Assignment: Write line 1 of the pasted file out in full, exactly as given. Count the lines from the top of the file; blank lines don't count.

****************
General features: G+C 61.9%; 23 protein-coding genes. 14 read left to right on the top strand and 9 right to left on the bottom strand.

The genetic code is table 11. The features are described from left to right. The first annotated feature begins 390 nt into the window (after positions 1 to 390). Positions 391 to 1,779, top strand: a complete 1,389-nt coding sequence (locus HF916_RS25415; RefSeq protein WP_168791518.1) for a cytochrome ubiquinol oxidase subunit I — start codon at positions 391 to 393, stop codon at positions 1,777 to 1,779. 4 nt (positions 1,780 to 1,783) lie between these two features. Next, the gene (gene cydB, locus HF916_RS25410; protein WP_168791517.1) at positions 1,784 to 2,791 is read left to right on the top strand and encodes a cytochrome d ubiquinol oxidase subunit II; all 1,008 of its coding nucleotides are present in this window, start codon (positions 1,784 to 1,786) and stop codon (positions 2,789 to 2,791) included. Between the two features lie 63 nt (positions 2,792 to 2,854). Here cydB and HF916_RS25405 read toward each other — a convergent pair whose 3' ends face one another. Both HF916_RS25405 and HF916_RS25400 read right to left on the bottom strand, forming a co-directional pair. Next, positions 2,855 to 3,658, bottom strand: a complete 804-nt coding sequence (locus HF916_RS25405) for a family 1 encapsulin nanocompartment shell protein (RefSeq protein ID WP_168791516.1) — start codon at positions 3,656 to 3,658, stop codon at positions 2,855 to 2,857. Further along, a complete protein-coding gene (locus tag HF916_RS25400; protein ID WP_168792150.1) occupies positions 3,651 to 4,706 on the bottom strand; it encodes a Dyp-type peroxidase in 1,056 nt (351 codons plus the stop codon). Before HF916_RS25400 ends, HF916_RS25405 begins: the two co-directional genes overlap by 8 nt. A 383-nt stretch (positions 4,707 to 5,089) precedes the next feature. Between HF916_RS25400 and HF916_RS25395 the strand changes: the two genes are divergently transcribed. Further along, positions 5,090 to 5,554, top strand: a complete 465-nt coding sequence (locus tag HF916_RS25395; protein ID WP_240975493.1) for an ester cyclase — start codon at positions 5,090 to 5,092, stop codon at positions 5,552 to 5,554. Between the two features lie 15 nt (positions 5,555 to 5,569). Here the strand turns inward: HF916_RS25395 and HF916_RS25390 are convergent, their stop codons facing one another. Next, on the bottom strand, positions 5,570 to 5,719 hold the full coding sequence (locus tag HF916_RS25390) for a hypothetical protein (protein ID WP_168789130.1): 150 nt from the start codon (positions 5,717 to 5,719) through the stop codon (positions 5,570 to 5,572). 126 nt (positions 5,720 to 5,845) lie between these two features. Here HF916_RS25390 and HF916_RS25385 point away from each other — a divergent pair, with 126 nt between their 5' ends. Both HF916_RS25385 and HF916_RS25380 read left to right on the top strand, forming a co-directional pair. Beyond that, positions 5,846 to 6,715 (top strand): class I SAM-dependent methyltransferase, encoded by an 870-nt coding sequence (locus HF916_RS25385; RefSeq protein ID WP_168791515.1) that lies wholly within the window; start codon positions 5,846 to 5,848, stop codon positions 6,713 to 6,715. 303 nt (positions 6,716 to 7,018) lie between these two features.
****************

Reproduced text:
General features: G+C 61.9%; 23 protein-coding genes. 14 read left to right on the top strand and 9 right to left on the bottom strand.